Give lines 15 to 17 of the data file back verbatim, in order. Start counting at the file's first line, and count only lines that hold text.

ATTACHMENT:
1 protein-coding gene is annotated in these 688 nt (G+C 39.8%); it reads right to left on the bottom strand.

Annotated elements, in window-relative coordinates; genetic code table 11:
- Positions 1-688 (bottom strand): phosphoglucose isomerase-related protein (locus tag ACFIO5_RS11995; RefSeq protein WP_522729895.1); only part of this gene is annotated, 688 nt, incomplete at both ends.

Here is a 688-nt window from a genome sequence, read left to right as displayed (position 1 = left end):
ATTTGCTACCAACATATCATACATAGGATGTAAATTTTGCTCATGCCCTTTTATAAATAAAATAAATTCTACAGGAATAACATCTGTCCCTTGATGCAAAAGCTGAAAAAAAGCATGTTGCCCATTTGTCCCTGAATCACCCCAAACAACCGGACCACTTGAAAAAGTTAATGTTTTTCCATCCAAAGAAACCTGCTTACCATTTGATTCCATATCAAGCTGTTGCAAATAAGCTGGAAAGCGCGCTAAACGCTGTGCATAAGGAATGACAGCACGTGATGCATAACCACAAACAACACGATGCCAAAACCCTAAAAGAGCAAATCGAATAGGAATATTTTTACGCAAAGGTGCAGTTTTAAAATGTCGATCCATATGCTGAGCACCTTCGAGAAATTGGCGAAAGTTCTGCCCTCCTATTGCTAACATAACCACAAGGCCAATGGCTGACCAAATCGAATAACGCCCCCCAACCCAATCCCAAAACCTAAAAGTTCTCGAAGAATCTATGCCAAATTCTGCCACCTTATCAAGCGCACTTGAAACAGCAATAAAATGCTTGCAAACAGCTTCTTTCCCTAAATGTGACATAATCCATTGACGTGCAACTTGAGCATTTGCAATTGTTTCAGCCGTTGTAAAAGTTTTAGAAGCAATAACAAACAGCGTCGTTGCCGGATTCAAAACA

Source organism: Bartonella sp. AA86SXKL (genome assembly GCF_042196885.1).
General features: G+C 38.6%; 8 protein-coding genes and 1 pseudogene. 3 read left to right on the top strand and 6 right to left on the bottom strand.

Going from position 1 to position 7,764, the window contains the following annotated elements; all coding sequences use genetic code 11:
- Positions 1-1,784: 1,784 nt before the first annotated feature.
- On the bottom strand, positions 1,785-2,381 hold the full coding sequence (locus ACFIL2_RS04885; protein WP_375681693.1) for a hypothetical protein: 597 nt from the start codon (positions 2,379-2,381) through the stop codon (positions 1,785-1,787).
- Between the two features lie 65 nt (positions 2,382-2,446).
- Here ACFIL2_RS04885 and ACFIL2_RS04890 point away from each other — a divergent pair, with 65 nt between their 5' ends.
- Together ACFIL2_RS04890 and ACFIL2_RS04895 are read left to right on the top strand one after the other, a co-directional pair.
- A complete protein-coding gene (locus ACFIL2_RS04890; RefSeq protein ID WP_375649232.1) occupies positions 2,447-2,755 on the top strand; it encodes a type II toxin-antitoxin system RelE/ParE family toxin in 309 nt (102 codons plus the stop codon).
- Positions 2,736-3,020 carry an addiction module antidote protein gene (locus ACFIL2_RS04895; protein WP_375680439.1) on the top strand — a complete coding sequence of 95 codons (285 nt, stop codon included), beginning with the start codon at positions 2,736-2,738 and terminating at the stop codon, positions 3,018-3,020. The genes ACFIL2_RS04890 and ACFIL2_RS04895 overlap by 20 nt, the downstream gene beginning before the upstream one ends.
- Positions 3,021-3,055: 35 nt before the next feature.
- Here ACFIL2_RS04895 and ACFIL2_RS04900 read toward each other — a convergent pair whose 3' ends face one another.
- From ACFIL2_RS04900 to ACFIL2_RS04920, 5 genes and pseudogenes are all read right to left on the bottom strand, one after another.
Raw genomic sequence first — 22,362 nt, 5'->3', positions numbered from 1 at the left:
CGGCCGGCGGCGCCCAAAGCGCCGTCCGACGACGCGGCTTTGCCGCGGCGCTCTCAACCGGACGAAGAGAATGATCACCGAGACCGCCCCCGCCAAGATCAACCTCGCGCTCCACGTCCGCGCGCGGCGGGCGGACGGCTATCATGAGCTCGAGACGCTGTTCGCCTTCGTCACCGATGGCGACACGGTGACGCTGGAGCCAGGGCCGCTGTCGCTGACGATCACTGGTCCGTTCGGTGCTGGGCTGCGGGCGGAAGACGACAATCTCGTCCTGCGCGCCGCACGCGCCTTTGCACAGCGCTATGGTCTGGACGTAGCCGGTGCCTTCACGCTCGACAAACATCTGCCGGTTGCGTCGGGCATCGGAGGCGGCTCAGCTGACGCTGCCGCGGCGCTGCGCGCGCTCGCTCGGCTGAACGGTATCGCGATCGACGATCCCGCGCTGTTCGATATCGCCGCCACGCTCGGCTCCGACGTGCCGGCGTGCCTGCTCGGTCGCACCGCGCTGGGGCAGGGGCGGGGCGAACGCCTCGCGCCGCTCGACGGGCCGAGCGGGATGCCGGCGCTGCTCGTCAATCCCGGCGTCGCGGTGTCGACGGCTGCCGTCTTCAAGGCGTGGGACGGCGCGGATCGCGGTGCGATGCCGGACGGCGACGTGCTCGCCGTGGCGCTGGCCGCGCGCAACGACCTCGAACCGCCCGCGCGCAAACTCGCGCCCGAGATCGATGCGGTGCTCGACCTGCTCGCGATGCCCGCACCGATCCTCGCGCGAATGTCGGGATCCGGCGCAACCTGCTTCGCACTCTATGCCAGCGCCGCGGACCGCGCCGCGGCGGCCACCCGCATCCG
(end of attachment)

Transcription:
- Positions 2,736-3,020 carry an addiction module antidote protein gene (locus ACFIL2_RS04895; protein WP_375680439.1) on the top strand — a complete coding sequence of 95 codons (285 nt, stop codon included), beginning with the start codon at positions 2,736-2,738 and terminating at the stop codon, positions 3,018-3,020. The genes ACFIL2_RS04890 and ACFIL2_RS04895 overlap by 20 nt, the downstream gene beginning before the upstream one ends.
- Positions 3,021-3,055: 35 nt before the next feature.
- Here ACFIL2_RS04895 and ACFIL2_RS04900 read toward each other — a convergent pair whose 3' ends face one another.